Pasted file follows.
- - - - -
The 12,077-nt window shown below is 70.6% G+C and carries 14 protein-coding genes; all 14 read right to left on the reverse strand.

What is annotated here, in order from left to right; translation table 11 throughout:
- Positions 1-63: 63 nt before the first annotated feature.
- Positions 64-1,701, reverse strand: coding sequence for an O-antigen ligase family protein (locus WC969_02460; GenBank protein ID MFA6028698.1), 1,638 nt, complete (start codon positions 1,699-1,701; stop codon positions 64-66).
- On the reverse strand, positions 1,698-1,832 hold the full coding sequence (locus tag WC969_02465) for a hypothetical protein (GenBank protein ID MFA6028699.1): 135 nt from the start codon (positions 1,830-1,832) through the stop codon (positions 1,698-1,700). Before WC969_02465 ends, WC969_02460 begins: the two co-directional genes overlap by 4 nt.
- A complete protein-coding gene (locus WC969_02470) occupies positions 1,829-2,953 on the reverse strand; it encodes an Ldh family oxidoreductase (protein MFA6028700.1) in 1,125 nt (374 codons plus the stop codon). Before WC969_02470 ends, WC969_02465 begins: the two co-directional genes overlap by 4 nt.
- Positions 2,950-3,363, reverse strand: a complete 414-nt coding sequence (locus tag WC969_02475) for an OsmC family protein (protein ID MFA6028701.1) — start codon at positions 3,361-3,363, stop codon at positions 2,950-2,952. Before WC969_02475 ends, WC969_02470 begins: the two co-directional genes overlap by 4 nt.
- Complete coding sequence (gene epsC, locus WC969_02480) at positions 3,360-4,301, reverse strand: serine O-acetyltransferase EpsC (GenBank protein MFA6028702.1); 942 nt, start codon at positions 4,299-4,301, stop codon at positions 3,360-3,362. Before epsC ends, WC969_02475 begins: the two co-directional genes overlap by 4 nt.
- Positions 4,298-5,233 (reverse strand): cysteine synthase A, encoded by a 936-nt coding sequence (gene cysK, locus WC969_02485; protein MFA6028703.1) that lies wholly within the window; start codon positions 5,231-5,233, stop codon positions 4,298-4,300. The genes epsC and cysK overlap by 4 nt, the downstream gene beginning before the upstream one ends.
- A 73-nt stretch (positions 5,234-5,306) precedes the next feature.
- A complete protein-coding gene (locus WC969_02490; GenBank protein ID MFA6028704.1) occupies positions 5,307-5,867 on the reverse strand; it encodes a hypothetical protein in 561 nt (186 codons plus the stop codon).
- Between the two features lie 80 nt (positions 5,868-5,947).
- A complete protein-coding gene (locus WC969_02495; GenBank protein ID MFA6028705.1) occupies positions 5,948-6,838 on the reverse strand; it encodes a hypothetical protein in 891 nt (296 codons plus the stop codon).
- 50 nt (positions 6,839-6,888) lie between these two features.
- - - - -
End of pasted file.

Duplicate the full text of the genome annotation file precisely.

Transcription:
The 12,077-nt window shown below is 70.6% G+C and carries 14 protein-coding genes; all 14 read right to left on the reverse strand.

What is annotated here, in order from left to right; translation table 11 throughout:
- Positions 1-63: 63 nt before the first annotated feature.
- Positions 64-1,701, reverse strand: coding sequence for an O-antigen ligase family protein (locus WC969_02460; GenBank protein ID MFA6028698.1), 1,638 nt, complete (start codon positions 1,699-1,701; stop codon positions 64-66).
- On the reverse strand, positions 1,698-1,832 hold the full coding sequence (locus tag WC969_02465) for a hypothetical protein (GenBank protein ID MFA6028699.1): 135 nt from the start codon (positions 1,830-1,832) through the stop codon (positions 1,698-1,700). Before WC969_02465 ends, WC969_02460 begins: the two co-directional genes overlap by 4 nt.
- A complete protein-coding gene (locus WC969_02470) occupies positions 1,829-2,953 on the reverse strand; it encodes an Ldh family oxidoreductase (protein MFA6028700.1) in 1,125 nt (374 codons plus the stop codon). Before WC969_02470 ends, WC969_02465 begins: the two co-directional genes overlap by 4 nt.
- Positions 2,950-3,363, reverse strand: a complete 414-nt coding sequence (locus tag WC969_02475) for an OsmC family protein (protein ID MFA6028701.1) — start codon at positions 3,361-3,363, stop codon at positions 2,950-2,952. Before WC969_02475 ends, WC969_02470 begins: the two co-directional genes overlap by 4 nt.
- Complete coding sequence (gene epsC, locus WC969_02480) at positions 3,360-4,301, reverse strand: serine O-acetyltransferase EpsC (GenBank protein MFA6028702.1); 942 nt, start codon at positions 4,299-4,301, stop codon at positions 3,360-3,362. Before epsC ends, WC969_02475 begins: the two co-directional genes overlap by 4 nt.
- Positions 4,298-5,233 (reverse strand): cysteine synthase A, encoded by a 936-nt coding sequence (gene cysK, locus WC969_02485; protein MFA6028703.1) that lies wholly within the window; start codon positions 5,231-5,233, stop codon positions 4,298-4,300. The genes epsC and cysK overlap by 4 nt, the downstream gene beginning before the upstream one ends.
- A 73-nt stretch (positions 5,234-5,306) precedes the next feature.
- A complete protein-coding gene (locus WC969_02490; GenBank protein ID MFA6028704.1) occupies positions 5,307-5,867 on the reverse strand; it encodes a hypothetical protein in 561 nt (186 codons plus the stop codon).
- Between the two features lie 80 nt (positions 5,868-5,947).
- A complete protein-coding gene (locus WC969_02495; GenBank protein ID MFA6028705.1) occupies positions 5,948-6,838 on the reverse strand; it encodes a hypothetical protein in 891 nt (296 codons plus the stop codon).
- 50 nt (positions 6,839-6,888) lie between these two features.